The proportion of small and medium-sized enterprises (SMEs) using open banking functionality is higher than that in the consumer market, and the gap is growing, research has found.
Open Banking Limited (OBL), which reported in February that seven million consumers and SMEs were using open banking products, has revealed that 16% of SMEs now use open banking, compared with 11% of consumers.
In its latest report, OBL said 75,000 SMEs already use open banking, many as part of their accounting software to import transaction data, and are also taking advantage of the ability to view more than one bank account in the same place, known as account information services (AIS). A total of 79% of SMEs are receiving real-time insights for cashflow and forecasting through these services.
In contrast, consumers are widely using payment initiation services (PIS), which allow them to move money. This can be to top up wallets or pay credit card bills.
The OBL said there were 68.2 million open banking payments in 2022, compared with 25.2 million in 2021, with month-on-month growth of 10%. It estimated that up to 11% of digitally enabled consumers and small businesses used open banking in March 2022. This figure has increased from 9-10% in March 2021.
Marion King, chair and trustee of OBL, said: “It is encouraging to see a continued and steady increase in the adoption of open banking products and services, particularly by the UK’s small firms, which are seeing tangible benefits from real-time business insights offered by open banking data.”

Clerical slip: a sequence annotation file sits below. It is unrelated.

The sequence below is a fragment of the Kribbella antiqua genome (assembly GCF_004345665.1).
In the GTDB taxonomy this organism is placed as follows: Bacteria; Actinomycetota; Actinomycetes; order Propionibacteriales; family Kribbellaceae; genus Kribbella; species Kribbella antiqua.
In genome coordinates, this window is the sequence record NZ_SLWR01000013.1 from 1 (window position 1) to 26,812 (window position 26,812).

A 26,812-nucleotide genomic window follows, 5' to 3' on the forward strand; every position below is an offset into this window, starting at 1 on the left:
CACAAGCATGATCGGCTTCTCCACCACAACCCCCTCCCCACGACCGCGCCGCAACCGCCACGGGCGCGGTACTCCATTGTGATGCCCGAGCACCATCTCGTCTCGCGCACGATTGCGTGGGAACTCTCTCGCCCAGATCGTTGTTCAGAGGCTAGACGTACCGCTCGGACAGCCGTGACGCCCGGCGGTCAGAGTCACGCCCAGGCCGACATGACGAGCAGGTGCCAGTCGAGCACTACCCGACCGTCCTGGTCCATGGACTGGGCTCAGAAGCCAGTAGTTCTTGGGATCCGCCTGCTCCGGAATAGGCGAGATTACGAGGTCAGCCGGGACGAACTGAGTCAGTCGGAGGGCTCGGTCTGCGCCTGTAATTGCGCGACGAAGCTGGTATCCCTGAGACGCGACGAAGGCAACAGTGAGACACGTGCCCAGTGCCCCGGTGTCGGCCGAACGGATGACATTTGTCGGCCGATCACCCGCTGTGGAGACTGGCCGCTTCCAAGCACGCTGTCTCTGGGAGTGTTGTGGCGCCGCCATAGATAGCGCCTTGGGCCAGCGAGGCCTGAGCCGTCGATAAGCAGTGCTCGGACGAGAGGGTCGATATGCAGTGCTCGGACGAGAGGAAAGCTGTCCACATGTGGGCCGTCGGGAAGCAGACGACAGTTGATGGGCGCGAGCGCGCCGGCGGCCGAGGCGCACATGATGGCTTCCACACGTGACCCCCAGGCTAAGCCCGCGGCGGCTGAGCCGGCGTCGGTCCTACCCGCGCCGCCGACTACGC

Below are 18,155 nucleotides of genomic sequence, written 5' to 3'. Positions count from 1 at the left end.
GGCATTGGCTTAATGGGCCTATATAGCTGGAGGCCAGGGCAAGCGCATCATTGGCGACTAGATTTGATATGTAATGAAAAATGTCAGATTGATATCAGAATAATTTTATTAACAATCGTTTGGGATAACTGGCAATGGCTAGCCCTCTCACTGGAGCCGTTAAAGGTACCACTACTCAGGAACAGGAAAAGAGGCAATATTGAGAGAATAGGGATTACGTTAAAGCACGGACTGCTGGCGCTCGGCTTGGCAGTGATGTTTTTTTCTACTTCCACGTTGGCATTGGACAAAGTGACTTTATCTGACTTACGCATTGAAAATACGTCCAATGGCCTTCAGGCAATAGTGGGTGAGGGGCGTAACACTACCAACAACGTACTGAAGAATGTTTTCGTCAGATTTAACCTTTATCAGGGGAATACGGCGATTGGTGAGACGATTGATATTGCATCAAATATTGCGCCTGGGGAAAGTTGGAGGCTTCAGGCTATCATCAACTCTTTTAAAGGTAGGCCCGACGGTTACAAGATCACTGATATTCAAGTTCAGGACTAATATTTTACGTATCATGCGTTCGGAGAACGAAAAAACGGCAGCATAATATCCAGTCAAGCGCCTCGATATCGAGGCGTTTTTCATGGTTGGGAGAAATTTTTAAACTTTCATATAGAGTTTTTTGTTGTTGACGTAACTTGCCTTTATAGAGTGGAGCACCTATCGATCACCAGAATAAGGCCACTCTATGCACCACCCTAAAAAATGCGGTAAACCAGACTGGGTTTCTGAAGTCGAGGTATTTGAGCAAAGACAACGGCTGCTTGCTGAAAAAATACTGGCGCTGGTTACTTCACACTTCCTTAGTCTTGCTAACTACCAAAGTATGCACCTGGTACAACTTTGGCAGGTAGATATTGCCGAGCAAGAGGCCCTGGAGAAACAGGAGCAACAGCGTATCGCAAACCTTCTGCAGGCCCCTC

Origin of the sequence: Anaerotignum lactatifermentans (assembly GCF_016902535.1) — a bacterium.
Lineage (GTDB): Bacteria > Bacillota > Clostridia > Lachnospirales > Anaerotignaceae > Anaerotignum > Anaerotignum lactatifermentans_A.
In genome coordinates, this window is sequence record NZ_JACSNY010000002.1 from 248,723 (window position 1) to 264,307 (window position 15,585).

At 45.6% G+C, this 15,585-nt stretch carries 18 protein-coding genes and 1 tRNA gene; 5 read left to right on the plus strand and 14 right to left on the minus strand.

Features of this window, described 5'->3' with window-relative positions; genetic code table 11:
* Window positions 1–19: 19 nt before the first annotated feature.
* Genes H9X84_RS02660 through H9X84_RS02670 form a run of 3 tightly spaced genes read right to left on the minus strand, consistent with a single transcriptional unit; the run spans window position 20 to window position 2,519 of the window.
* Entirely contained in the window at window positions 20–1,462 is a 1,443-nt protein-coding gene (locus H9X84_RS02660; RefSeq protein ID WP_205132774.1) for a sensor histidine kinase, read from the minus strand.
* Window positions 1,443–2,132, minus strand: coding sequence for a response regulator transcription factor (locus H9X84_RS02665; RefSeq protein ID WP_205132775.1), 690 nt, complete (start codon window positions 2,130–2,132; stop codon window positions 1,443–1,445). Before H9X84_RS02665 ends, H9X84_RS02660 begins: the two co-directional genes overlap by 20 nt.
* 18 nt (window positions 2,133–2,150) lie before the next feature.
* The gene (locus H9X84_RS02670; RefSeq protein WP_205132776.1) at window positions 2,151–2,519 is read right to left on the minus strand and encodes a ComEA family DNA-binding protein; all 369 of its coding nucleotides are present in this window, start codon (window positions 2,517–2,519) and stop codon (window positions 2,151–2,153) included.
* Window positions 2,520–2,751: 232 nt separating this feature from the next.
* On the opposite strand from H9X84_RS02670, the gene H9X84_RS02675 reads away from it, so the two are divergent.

In 2018, UK banks were required to implement the Competition and Markets Authority (CMA) open banking regulations, which led to the development of application programming interfaces (APIs) in banking to give consumers more control over their accounts.
Marion King, OBL
The end goal was to increase competition in a sector dominated by big financial services companies. Customer banking data is shared by the industry through APIs, with customer permission, enabling businesses to offer tailored products.
The next phase of open banking – known as open finance – will go much further. Open finance will see firms share data across more services, such as mortgages and loans, also via APIs, and offer products and services from external organisations.
King said the services being offered by open banking providers were expanding. “It is exciting to see the expansion of services in key areas such as borrowing and financial decision-making empowering people to make better informed choices about managing their money, which is crucial as we face an increased cost of living,” she said.
A report this week, from independent advocacy group Coalition for a Digital Economy (Coadec), described the UK open banking industry as being at a crossroads, with clear regulatory direction required if the UK open banking sector is to continue to grow.
In its report, Coadec said: “A multibillion-pound sector stands on the precipice of taking flight beyond payment account data to open up a new frontier of innovation and competition.
“Alternatively, the darling of the UK’s fintech ecosystem could stagnate, condemned to tread water and to not fulfil the promise of the past few years, with the best and brightest firms forced to temper their (and their investors’) expectations or upsticks across the channel.”